Just Caylee

Last week, Nate and I spent the better part of four days in Florida. It was fantastic: gorgeous scenery, beautiful weather, amazing food, quality time with only one disagreement. Perfect way to spend my spring break from school.

But the best part? Like the actual, honest-to-God, best part of it all?

I got to be Caylee for that time.

Just Caylee.

Not Mom.

Not Mrs. S.

Not a parent and a teacher in a small town and all the expectations and weight that comes with that.

Just a person, with her husband, on a beach.

To be honest? It was liberating: if I wanted to have a beer with lunch, I could without fear I would be judged by someone. I wore shorts and v-neck tee-shirts without worrying I was “too revealing” or what kind of impression I was making on high school boys.

I could eat hot meals at restaurants without thinking about what they’d have for kids. I slept in until ten a.m. one morning. I walked mindlessly up and down a stretch of beach, without worrying one of my kids was going to end up in the water or kidnapped.

I missed my kids so much it was a physical ache, but for the first time in close to seven years, I was able to just be me.

Whatever that means.

I know how cheesy this all sounds, because I have had nights or weekends away where I drink a little too much, but there’s always a thought in the back of my head: I might run into a former student or parent here. Yes, I’m 30, I’m entitled to go to a bar if I choose, but there are still comments, looks, whatever.

I spend a lot of time ruminating on who I am now: I feel like the past fifteen years have been trying to find an identity that fits: I was a college student who partied, who had sanctimonious friends and wild ones; I was a college student who lived with her boyfriend and worked a lot; I’ve been a new teacher, a new wife, a new mom. I’m become a veteran at all of those things.

But those are just titles, right? Just words we use to describe ourselves. But, to me at least, they feel empty. They feel like titles, not actual descriptors of who I am.

The descriptor I keep coming back to is: Just Caylee.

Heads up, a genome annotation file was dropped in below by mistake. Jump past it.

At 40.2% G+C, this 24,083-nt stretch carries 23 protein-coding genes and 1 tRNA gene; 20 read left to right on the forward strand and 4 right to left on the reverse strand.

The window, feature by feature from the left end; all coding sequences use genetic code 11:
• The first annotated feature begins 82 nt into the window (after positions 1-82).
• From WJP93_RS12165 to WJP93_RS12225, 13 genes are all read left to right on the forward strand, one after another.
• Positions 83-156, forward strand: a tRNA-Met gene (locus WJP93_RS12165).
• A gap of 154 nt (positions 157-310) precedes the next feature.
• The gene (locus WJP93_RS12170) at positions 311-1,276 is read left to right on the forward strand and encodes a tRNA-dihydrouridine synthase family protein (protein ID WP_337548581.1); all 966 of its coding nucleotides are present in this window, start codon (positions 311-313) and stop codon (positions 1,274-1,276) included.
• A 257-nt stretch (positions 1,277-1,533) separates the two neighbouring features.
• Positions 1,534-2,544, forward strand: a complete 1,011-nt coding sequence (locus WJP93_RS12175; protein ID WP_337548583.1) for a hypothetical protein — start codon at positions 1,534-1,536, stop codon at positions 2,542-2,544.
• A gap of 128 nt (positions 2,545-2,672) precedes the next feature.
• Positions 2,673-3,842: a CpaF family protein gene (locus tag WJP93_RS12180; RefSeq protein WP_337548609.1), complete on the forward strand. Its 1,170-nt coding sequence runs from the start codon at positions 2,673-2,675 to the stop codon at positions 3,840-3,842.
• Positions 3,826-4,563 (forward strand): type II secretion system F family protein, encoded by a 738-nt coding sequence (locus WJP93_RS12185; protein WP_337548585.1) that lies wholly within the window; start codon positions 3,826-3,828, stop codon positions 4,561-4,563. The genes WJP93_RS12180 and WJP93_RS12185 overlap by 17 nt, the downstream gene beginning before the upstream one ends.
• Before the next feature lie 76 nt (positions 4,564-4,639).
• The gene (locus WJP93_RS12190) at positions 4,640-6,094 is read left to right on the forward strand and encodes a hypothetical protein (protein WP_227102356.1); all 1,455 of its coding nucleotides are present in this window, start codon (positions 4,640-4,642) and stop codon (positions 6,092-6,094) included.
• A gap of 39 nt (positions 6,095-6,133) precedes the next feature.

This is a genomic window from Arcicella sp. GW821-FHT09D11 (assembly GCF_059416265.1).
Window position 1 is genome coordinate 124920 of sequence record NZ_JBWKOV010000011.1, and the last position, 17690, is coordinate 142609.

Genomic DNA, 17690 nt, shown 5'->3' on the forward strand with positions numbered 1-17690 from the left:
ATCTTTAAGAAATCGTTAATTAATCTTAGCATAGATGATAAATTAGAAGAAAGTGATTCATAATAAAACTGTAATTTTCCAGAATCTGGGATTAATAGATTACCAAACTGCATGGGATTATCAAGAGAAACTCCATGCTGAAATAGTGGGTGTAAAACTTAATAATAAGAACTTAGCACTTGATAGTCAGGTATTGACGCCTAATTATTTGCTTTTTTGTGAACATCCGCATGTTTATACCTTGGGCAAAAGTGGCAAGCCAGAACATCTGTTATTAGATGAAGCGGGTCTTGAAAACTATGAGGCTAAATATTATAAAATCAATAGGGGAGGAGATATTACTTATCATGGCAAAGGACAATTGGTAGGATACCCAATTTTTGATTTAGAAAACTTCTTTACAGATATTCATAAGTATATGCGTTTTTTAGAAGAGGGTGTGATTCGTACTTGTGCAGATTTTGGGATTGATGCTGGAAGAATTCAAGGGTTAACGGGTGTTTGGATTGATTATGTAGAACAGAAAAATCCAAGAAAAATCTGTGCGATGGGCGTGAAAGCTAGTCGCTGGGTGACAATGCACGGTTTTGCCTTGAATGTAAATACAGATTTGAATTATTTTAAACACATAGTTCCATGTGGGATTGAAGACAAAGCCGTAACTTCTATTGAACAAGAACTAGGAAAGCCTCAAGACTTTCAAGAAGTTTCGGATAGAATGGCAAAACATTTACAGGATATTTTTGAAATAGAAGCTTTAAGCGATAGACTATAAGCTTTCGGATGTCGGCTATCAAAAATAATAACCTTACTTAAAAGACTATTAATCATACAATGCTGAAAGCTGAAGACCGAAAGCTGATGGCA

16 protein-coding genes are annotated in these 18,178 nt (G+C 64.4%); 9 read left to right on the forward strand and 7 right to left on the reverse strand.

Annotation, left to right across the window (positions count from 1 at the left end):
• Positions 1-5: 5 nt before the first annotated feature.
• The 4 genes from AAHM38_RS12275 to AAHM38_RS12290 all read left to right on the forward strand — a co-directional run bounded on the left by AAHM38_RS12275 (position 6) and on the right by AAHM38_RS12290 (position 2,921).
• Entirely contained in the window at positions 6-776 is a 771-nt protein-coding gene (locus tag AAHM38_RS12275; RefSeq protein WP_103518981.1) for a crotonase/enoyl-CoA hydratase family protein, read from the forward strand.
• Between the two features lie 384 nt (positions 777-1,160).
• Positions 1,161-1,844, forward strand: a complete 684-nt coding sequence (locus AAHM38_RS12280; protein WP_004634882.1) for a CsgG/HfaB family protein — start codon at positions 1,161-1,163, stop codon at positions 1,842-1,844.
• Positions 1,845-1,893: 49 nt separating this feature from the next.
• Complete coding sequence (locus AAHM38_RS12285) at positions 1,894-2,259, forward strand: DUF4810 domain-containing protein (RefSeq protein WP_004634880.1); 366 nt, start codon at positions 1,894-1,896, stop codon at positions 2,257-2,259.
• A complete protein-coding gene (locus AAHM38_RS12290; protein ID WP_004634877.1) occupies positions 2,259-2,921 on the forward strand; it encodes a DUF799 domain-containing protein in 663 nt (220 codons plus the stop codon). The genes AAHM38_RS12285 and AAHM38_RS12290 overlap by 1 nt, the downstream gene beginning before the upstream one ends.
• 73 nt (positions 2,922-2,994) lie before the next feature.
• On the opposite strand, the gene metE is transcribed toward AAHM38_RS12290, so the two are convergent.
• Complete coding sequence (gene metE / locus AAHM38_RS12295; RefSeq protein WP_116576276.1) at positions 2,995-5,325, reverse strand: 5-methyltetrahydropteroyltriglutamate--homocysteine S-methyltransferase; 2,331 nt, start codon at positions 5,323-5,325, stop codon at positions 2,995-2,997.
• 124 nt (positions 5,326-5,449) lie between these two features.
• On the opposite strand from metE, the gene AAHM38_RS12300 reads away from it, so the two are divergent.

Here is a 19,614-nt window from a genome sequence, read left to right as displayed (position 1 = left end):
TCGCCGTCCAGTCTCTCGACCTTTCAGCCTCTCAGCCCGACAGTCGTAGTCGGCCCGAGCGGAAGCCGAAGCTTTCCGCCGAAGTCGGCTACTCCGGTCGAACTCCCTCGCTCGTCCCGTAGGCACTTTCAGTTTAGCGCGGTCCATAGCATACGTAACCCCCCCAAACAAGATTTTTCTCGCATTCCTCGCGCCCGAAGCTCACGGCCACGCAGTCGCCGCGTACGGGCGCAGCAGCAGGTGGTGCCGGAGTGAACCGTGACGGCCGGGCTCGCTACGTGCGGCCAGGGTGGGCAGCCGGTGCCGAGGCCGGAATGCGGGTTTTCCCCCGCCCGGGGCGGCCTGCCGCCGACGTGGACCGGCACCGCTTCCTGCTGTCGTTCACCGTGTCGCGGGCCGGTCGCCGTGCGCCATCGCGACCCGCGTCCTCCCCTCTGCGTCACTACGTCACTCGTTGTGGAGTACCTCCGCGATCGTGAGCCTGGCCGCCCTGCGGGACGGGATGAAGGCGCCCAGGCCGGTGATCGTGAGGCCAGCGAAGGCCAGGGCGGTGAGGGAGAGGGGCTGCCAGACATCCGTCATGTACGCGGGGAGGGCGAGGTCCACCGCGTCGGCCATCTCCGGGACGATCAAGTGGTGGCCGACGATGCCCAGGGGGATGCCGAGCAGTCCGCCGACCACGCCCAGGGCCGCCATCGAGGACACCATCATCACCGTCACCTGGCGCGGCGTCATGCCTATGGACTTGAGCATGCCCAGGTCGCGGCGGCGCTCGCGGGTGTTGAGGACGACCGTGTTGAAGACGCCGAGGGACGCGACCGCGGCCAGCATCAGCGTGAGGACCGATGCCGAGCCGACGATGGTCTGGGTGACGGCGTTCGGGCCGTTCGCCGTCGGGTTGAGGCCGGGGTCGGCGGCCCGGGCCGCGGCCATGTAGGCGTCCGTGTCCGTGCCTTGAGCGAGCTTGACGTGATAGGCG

I mean. I am a mom, a wife, a teacher. But I’m also a college-educated, masters holding, coffee-addicted, woman from a small South Dakota town who can double fist beers, and down a mixed drink in no time flat. I’m an avid reader who likes fantasy novels, some of the classics, and cheesy romance books; a music lover whose playlists go from ABBA to Hamilton to Koe Wetzel to Garth Brooks to Juice Wrld. I’m a feminist, who probably has liberal leanings, but will absolutely go to bat for your right to own a gun and the importance of rural life.

I, like so many people I know, am a mass of contradictions. Juxtapositions, conflicting ideas and views. I think sometimes these things get lost in the shuffle of who I am to the people in my life: my kids, my husband, my students and their families.

I don’t think I should have to give up any of my other descriptors to fit into the boxes that “mom” and “teacher” demand.

I don’t think anyone should.

I think living in the age of social media has made us feel like we have to have this short, quippy, descriptor. A little blip about yourself that sums up who you are.

But, for me, and honestly like everyone, I don’t think it’s that simple. I don’t think I can be summed up accurately in an Instagram bio. Fuck, I don’t think looking at my social media gives you an accurate idea of who I am, what drives me, what I’m passionate about or I love or I want out of my life.

Maybe that’s the point. Maybe we all need to be reminded that we’re supposed to be complex. We’re not supposed to be easily described in two or three words. I for one, would be pissed if Nate, who’s supposed to love me, described me saying things like, “Wife. Mom. Teacher.” Because who I am, isn’t that simple!

So yeah, I’m going to go with: Just Caylee. And I’m going to spend more time getting to be her too.

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